Martin has been commenting on the Caribbean Community (CARICOM) initiative which demands that the European nations that profited from the trans-Atlantic slave trade pay reparations to Caribbean states.
“Because I do believe that while it’s important to call for reparations, we must be careful not to call for it in a way that will deepen the dependency and the enslavements of the mind of our people, where we would think that somebody owes us this, so in some peculiar way we would find ourselves being excused from the task of completing the liberation struggle begun many, many centuries ago,” Martin said.
One of the key proponents of reparations is vice chancellor of the University of the West Indies Professor Hilary Beckles, in his capacity as chairman of the Caribbean Reparations Commission.
Beckles argues that the region has to repair the damage caused by the colonial powers during slavery, especially in the areas of education and health.
“Caribbean governments today are spending up to 70 or 80 percent of their expenditure on education and health. Why? Because after 300 years, the British have left Caribbean peoples illiterate and unhealthy. After 300 years of taking their labor, exploiting their labor and enriching themselves to build themselves into the most powerful nation on earth, they have left the Caribbean peoples illiterate and unhealthy, which means that the governments today now have to clean up illiteracy and clean up the ill health, do not have the resources to do it,” he says, turning to Jamaica as an example.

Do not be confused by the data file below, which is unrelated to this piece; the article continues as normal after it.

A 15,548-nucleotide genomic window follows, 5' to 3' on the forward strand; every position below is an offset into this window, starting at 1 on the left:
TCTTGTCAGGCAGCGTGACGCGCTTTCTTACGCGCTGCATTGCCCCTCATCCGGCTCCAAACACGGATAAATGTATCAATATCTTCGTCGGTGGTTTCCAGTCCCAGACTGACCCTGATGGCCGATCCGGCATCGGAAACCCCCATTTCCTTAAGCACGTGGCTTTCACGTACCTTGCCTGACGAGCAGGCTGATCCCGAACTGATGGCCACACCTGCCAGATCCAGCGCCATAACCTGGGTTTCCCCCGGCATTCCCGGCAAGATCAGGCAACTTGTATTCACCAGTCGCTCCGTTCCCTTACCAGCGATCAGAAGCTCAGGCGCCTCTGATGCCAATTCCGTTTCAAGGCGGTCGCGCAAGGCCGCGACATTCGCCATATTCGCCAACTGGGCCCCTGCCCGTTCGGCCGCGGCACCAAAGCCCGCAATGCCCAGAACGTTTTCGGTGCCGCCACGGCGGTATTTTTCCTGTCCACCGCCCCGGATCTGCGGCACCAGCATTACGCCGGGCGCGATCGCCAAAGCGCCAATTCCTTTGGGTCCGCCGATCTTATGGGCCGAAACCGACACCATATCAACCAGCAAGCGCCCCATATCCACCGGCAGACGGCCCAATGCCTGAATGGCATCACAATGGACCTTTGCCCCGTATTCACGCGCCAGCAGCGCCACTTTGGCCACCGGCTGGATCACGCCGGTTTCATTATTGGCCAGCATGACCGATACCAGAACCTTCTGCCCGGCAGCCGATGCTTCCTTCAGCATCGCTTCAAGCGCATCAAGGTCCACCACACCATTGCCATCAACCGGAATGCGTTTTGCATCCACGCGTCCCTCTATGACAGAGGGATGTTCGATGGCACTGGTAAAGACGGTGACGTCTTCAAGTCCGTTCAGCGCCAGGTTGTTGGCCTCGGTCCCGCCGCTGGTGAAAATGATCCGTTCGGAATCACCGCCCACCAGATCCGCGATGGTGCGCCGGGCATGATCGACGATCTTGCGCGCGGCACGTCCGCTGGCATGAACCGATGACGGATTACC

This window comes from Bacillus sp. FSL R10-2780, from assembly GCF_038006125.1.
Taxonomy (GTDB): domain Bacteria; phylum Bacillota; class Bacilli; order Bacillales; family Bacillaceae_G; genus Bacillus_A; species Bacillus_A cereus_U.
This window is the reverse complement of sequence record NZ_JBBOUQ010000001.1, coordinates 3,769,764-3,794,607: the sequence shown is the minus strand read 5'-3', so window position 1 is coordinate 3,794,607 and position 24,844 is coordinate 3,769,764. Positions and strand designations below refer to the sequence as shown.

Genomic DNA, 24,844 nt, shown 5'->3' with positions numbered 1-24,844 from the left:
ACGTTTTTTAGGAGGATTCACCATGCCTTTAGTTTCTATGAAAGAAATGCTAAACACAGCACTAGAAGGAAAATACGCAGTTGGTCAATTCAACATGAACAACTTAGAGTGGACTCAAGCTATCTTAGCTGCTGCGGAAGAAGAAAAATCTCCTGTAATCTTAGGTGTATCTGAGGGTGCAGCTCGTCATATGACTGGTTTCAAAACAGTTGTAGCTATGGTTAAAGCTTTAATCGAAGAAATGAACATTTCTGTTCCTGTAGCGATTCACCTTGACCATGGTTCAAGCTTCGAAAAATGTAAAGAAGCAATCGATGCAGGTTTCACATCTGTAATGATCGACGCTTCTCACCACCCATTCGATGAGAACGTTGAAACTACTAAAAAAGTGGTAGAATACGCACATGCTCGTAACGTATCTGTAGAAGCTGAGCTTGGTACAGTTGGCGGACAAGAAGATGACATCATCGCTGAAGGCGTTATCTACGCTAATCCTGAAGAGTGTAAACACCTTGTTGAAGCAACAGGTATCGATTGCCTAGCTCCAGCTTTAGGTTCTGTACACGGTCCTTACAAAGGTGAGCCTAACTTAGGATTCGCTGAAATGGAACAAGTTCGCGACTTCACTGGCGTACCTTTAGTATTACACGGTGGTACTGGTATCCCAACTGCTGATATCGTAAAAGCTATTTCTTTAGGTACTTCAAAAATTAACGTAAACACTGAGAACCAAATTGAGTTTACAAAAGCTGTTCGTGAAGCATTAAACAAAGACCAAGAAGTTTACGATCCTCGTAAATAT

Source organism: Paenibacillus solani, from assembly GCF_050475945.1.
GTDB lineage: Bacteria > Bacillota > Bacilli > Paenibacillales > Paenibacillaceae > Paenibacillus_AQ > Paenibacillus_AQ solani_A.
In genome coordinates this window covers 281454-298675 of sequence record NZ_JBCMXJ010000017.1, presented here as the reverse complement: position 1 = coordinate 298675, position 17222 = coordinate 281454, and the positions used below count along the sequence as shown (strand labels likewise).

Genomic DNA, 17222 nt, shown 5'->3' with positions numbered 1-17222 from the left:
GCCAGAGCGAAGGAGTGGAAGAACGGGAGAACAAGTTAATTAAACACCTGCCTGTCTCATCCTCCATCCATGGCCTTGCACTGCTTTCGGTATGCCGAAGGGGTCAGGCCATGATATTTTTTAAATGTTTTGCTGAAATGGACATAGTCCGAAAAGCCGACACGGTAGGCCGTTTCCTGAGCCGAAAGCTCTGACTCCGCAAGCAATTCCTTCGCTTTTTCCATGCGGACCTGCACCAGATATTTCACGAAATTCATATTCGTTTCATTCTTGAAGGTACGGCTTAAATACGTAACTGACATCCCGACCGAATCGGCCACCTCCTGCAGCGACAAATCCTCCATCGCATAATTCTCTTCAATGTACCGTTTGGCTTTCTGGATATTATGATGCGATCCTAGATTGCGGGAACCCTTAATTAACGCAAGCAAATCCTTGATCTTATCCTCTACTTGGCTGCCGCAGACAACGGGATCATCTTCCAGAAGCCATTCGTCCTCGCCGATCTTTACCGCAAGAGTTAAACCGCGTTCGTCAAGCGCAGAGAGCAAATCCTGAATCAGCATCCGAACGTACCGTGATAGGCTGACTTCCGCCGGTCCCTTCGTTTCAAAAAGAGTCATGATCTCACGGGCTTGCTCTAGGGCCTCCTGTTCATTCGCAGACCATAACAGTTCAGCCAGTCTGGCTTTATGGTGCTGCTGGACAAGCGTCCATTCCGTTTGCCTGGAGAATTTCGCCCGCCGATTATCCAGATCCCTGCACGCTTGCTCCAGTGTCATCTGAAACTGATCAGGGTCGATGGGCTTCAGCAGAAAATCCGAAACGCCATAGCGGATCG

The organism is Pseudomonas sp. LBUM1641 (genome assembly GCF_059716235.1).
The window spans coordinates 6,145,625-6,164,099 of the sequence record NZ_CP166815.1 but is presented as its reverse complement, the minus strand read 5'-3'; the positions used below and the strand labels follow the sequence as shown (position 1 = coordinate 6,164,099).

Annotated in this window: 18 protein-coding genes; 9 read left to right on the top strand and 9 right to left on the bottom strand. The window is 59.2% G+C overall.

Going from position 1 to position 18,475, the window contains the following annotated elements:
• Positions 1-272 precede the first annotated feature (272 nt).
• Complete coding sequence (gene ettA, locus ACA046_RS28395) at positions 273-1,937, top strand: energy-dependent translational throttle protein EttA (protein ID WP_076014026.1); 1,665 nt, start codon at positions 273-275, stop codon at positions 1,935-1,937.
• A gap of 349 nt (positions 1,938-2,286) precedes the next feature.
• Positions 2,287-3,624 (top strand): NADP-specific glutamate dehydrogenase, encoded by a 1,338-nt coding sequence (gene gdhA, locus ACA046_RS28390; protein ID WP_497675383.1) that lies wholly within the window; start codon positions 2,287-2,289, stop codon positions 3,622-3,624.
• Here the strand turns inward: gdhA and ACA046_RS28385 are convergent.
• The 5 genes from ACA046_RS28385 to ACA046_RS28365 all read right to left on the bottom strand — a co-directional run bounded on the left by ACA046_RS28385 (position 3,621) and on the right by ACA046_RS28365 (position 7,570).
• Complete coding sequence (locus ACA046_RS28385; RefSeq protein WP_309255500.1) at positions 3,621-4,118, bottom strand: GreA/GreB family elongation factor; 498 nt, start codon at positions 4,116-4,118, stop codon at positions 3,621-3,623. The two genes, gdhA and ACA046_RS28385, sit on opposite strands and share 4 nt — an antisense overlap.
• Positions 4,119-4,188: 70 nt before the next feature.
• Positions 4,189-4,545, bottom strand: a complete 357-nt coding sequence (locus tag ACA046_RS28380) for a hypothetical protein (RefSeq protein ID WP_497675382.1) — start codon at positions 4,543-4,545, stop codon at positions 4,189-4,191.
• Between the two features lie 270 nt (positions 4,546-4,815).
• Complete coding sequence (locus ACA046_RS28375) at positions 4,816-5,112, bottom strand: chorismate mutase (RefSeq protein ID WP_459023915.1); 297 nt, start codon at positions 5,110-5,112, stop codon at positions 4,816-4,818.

“After 300 years, the British left Jamaica with 80 percent of its people illiterate. When Jamaica went into independence… in 1962, 80 percent of the people were functionally illiterate, and then you say to Jamaica with their 2 million people, ‘Go and develop.” There is no nation on this planet, using any method of economic development that could transform a society with 80 percent illiteracy into a developed nation in 50 years. It is impossible,” Beckles insists.
An equally key argument, the leading academic contends, is the health situation that he also blames on the Europeans. He says the history of the explosion of chronic diseases in today’s Caribbean can be traced back to slavery.
According to Beckles, available statistics show that 60 percent of Black people in the Caribbean over the age of 60 have hypertension or diabetes or both.
“There is an explosion of ill health in the Caribbean, and this is a legacy of slavery and colonization…You take a people, put them on an island for 300 years, give them salt fish and salt pork every day, overwork them, undermine them, sell their children, rape their wives, make them work 20 hours a day, overwork, malnourish, and take them through that stress…profile of physical and mental terror, and what you get? Hypertension and diabetes,” Beckles asserts.
Martin, an agronomist by profession, says he respects the arguments being put forward by the Caribbean Reparations Commission chairman; however, he insists that any thrust towards reparations should also embrace moves to free the Caribbean mind from mental slavery.
“I ask myself what do we do, when… that reparation formula gets agreed to? Have we… adjusted our mindset sufficiently to understand that it’s not a pill that we must buy from the pharmacy to fix our diabetes, but that it’s our diet, our lifestyle, our consumption habits, our production systems… have we made those connections to what would be the only sustainable and permanent and long-lasting… responses and answers to the legacy of slavery?” Martin asked.
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